Are the middleclass parents who won't let kids join Facebook (or the 21st century) for fear of trolls and bullying the same ones who "won't wrap kids in cotton wool"? What happened to "children must learn how to manage risk"? (It’s a bit like not having a house in case you get burgled.)

“I'm not on Facebook" is the new "I don't even own a TV." @rainnwilson

Adding “xxx” to text messages “is a way to be friendly without resorting to dreadful emoticons”. Carol Midgley Times May 9 2012 I bet she went through “those dreadful mobile phones”, “those dreadful text messages” first.

Lower middle class Jen Teale has been using emoticons for years - she used to write PTL! and a smiley face on postits and stick them to the fridge (it stands for “praise the Lord”). And emoticons and acronyms were being used on “primitive” social media in the mid-80s and their origin is probably earlier. Teales moved seamlessly from home movies and holiday slides to camcorders.

And innovations are always dangerous – until they’ve been accepted and are just part of life. Microwave ovens would cook your innards if you left the door open, didn’t use “real heat” so the food wasn’t really cooked, and got as hot as a nuclear reactor (thanks to Giles Coren). TVs were bad for your eyes and killed conversation. Upwards put them in a special room (they had one to spare), and watched them from a great distance with all other light sources turned off. The game was played out again with computers: radiation, RSI, protective lead garments for pregnant women… And mobile phones give you “texter’s thumb”.

Try Googling “we finally gave in and got a”: laptop, taxi, tanning bed, gas powered mower, fake Christmas tree.

When travelling, I often bump into an elderly and aristocratic couple who want to make it quite clear that they are slumming by using the same mode of transport as ordinary people (and a cheap mode at that). They have bitter public disputes about how to use lifts or read departure boards. You meet them in self-service restaurants too, pretending to be baffled by the procedure (“You get the eating irons, Freddie.”) They are always sending one of their party off to check the departure time, bag a table, go on to John Lewis etc etc. Before mobiles, this meant a 75% risk that they’d never find each other again. But maybe that was the point: you’d either lose Araminta, or have an excuse for a lovely prolonged row in which you accused her of waiting by the wrong pillar.

“My doctor told me to drink decaffeinated tea but I can only get horrible bags. Can I get proper leaf tea that’s decaffeinated?” Letter to Times

Upwards were never going to use teabags or eat flavoured yoghourt. Ahem… Here are some innovations they used to ban – or at least hedge around with prohibitions – and now accept:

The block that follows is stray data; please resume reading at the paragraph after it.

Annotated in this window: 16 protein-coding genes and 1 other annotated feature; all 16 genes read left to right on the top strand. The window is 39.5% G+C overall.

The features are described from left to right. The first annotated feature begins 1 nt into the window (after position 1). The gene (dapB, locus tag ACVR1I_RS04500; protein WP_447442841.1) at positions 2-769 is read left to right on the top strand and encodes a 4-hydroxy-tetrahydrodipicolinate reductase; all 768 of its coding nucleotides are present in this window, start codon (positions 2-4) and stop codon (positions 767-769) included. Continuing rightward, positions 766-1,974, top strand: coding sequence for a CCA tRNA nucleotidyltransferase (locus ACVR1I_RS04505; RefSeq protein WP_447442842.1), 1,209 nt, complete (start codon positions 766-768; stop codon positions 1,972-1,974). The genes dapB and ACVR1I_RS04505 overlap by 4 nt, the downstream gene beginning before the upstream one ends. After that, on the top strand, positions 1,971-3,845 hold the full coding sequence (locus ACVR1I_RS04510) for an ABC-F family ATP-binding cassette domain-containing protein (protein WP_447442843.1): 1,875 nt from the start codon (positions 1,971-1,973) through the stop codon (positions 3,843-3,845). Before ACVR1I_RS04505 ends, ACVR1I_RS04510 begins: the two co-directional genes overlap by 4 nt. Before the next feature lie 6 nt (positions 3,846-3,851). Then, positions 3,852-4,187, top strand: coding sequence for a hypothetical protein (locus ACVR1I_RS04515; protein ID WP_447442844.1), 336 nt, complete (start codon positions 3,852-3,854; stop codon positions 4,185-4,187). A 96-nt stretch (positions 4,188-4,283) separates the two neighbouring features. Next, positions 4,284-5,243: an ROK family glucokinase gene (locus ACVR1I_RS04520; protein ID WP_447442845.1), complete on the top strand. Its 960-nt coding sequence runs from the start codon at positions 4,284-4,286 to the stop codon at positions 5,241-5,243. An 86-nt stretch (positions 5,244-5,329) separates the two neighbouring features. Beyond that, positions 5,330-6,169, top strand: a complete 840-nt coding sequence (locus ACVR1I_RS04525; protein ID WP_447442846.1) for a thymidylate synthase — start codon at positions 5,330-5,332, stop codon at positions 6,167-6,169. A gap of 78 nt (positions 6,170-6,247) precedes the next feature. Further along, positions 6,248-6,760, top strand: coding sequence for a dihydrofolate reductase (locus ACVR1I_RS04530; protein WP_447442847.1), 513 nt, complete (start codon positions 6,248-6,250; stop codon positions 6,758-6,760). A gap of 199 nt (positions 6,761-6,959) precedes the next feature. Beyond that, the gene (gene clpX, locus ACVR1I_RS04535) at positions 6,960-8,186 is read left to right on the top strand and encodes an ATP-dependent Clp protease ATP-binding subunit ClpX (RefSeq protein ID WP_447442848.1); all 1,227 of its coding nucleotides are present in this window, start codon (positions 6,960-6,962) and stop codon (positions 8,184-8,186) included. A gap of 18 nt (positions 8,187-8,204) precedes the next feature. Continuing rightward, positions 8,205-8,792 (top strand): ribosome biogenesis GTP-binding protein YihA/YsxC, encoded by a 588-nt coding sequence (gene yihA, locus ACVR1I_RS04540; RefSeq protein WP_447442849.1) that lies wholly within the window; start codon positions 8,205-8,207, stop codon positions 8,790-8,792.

Teabags: they contained the sweepings of the factory floor.

Supermarkets: the muzak sent you into a trance and you bought more than you needed and it feels like stealing. Supermarkets were American, and so ipso facto common. Then they came round to Sainsbury’s and Waitrose because you can drive straight there and buy everything you need surrounded by like-minded people and don’t have to walk along streets and go to corner shops and mingle. They told you to shop at Sainsbury’s rather than corner shops “because it’s cheaper”. But now they’re against supermarkets again and are supporting corner shops (but they have to be delis run by people like them, not Costcutters).

Central heating: American. Dries out your nasal passages.
Ariel (bio washing powders): Cause a skin rash.
Hula hoops (the toy, not the snack): Cause slipped discs.
Miniskirts: Cause cystitis and chapped thighs.
Mobile phones/bras/deodorants: Give you cancer.
Platform shoes: Cause twisted ankles.
Sony walkmans: Cause road accidents (now it’s mobiles and soon it will be in-car television).

The Tellytubbies: Will encourage our children to speak badly. (The great Tellytubby flap is entirely forgotten and the kids are all right. Now we’re whingeing about In the Night Garden.)

The Internet: Causes sex addiction. Or just Internet addiction.

Twitter and Facebook: Encourage people to make nonexistent “friends” with thousands of people, or follow stupid “celebrities”. It will mean the death of privacy! Both Twitter and Facebook give you instant access to everybody in the world. (This one is still current.)

The Twist (it was a dance, me lud): Causes slipped discs.
Convenience food: It’s OK now you can get it at M&S.

Comics: Will stop children learning to read (and you earned a lot of brownie points if you didn’t let your children read them). Now it’s texting that will stop your children learning to spell.

Fruit-flavoured yoghourt (only plain was allowed): When yoghourt came in Upwards refused to put sugar on it. But they believed magical claims about it eg that it helps you live to 100.

And these are the people who are always complaining that the media whips up utterly unnecessary panics about paedophilia, swine flu, foot and mouth… Some (a dwindling band) still refuse to use any machine invented after 1960. More about technology refuseniks here.